On the day of prosperity do not forget affliction, and on the day of affliction do not forget prosperity (Sir. 11:27).
The wisdom literature of the Bible sometimes gives us very concrete and everyday proverbs, things we can ponder and enact in any day and any place. Saint Gregory the Great elucidates the commonsense meaning of this proverb for us, writing:
If a man receives God’s gifts, but forgets his affliction, he can fall through his own excessive joy. On the other hand, when a man is bruised by scourges, but is not at all consoled by the thought of the blessings he has been fortunate to receive, he is completely cast down. Thus both attitudes must be united so that one may be supported by the other: the memory of the gift can temper the pain of affliction, and the foreboding and fear of the affliction can modify the gift (Moral Reflections on Job, 3.15).
It’s eminently sensible, right? We can all be certain that in our lives there will be both good times and bad, that there will be blessings but also afflictions. In good times, remembering the bad keeps us from getting a swelled head. In bad times, remembering the good is a great comfort—especially when we remember that the good is a gift from our loving Father and Creator.
But perhaps we can push this proverb a little deeper and find in it another spiritual meaning. After all, the Old Testament contains, in a hidden way, the mysteries of Christ. Let us rephrase the proverb slightly: On the day of your prosperity, do not forget Christ’s affliction, and on the day of your affliction, do not forget Christ’s prosperity.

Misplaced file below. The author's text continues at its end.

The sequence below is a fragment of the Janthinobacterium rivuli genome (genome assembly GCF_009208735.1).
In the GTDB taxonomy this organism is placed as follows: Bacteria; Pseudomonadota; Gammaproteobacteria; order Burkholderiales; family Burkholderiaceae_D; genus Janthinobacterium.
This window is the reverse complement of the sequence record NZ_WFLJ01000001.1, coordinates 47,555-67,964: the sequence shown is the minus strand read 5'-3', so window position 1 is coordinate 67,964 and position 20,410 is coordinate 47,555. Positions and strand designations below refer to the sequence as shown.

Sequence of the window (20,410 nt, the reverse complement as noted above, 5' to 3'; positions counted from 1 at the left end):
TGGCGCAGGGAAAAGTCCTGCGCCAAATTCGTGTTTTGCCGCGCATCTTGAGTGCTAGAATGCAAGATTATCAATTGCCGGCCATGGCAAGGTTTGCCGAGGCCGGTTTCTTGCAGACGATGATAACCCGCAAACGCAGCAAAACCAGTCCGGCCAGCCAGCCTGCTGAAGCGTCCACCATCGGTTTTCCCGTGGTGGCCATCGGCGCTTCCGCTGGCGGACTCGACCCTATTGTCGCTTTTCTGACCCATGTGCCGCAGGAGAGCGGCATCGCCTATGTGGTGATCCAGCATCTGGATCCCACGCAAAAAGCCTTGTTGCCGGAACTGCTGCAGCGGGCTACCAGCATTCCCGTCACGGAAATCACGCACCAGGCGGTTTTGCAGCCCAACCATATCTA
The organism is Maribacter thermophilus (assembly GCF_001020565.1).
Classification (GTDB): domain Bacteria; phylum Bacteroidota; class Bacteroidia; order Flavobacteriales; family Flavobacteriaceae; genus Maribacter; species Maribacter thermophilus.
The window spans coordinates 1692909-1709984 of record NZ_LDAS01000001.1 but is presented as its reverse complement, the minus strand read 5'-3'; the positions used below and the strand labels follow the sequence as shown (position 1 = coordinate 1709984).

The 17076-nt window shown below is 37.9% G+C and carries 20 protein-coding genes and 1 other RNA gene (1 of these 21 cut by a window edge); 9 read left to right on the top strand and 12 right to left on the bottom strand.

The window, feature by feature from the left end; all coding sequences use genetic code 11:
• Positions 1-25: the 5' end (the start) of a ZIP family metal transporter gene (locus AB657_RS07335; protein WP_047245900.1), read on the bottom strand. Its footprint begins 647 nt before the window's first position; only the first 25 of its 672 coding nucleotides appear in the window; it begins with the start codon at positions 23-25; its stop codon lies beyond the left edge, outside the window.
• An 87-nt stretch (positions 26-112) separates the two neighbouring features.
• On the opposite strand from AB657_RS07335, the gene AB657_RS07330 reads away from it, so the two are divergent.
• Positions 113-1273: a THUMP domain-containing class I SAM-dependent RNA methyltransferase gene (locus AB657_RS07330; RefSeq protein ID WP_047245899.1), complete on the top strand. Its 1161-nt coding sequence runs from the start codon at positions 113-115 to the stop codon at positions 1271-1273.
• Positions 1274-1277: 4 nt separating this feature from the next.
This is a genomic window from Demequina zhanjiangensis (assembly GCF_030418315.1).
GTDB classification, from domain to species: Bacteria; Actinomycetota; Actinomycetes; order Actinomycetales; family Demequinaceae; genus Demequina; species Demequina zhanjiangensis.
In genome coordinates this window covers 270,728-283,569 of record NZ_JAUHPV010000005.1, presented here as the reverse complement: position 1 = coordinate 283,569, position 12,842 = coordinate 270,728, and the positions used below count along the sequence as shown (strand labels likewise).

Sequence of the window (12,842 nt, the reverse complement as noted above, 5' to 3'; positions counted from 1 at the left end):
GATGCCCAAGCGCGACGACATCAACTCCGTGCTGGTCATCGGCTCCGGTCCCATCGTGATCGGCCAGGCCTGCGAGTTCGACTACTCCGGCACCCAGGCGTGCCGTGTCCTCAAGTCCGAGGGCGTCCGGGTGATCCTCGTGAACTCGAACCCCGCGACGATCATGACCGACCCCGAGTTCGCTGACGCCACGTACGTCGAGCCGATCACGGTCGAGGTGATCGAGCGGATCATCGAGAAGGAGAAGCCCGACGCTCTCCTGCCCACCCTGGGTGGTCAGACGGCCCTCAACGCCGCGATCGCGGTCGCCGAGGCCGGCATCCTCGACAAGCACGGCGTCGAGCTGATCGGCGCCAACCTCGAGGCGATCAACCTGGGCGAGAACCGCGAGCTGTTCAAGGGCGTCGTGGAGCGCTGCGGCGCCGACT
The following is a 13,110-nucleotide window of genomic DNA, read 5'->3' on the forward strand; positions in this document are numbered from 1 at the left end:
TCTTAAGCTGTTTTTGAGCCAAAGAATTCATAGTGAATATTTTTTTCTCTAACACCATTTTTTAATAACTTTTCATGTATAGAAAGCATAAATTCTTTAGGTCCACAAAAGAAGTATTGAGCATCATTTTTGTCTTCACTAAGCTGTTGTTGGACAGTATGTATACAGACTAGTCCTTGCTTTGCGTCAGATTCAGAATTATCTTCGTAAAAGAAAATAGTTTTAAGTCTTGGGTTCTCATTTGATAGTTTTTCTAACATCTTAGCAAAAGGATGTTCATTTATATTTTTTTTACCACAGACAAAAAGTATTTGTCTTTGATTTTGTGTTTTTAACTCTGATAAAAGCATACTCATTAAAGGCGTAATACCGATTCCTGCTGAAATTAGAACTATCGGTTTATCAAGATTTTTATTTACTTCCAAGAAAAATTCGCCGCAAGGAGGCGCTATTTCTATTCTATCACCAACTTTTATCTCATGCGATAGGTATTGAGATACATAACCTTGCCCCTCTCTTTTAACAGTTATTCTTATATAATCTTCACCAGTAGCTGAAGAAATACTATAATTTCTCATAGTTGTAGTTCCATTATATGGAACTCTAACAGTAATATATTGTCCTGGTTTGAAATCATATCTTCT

Remembering Christ’s affliction during our own times of prosperity should fill us with gratitude, knowing that we “were ransomed from [our] futile conduct, handed on by [our] ancestors, not with perishable things like silver or gold, but with the precious blood of Christ” (1 Pet. 1:18-19). More than keeping us from an excessive opinion of our own talents, thinking that we deserve the prosperity we enjoy, this remembrance also prevents us from regarding anything as deservedly our own. Everything we have is a gift, and every blessing comes to us through Jesus Christ, who merited our salvation by his blood.
On the other hand, remembering Christ’s prosperity in the midst of affliction is more effective than any worldly comfort. For Christ sits at the right hand of the Father, his glorified body bearing the wounds of his passion yet still residing in unutterable bliss. It is there, in his Father’s house, “which has many rooms,” that he has told us he is going to prepare a place for us (Jn. 14:2). In this remembrance is true and lasting consolation, and “in this you rejoice, although now for a little while you may have to suffer through various trials” (1 Pet. 1:6).
Image: Gebhard Fugel, By the Waters of Babylon